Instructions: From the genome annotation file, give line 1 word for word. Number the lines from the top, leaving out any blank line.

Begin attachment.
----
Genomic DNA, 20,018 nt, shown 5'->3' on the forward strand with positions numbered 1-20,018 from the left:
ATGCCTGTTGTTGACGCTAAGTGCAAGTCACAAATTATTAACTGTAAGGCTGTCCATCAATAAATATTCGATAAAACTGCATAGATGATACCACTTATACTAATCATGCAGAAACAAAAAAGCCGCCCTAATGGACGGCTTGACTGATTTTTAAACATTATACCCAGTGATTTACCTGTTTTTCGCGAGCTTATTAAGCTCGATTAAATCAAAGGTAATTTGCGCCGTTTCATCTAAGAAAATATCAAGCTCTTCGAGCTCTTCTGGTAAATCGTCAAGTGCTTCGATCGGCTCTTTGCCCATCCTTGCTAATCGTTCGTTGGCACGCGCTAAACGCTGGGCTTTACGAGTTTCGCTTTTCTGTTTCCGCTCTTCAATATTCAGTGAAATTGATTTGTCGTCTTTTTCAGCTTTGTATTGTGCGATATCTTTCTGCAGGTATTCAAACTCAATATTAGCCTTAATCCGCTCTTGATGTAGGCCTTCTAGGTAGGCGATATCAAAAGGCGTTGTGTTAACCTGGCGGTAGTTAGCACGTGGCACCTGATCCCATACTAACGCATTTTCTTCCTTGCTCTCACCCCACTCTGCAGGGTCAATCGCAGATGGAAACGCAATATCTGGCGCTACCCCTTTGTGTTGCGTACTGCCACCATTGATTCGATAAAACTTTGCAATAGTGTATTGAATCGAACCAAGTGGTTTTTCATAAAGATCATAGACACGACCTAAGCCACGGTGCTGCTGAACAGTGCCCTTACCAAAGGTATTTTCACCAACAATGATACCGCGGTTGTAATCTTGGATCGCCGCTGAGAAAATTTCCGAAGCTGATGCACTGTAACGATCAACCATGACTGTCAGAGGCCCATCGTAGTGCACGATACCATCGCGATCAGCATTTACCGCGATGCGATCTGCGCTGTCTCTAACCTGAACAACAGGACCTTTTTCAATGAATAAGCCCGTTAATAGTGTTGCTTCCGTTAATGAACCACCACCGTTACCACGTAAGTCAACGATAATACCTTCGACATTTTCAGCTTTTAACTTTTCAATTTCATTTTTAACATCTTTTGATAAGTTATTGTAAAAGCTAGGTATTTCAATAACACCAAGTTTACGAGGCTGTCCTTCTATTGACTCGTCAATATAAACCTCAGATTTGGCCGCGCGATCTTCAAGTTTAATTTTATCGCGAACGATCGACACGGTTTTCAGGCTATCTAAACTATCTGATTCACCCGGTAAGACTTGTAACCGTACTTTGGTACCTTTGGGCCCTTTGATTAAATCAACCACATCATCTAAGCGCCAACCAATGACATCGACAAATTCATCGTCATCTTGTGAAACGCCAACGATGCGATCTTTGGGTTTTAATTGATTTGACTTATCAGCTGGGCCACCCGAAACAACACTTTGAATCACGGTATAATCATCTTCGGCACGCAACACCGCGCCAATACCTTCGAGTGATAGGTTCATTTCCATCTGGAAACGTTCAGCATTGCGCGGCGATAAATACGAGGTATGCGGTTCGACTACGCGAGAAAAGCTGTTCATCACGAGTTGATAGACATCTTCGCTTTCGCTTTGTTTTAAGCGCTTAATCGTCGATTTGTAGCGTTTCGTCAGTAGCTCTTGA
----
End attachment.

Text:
Genomic DNA, 20,018 nt, shown 5'->3' on the forward strand with positions numbered 1-20,018 from the left: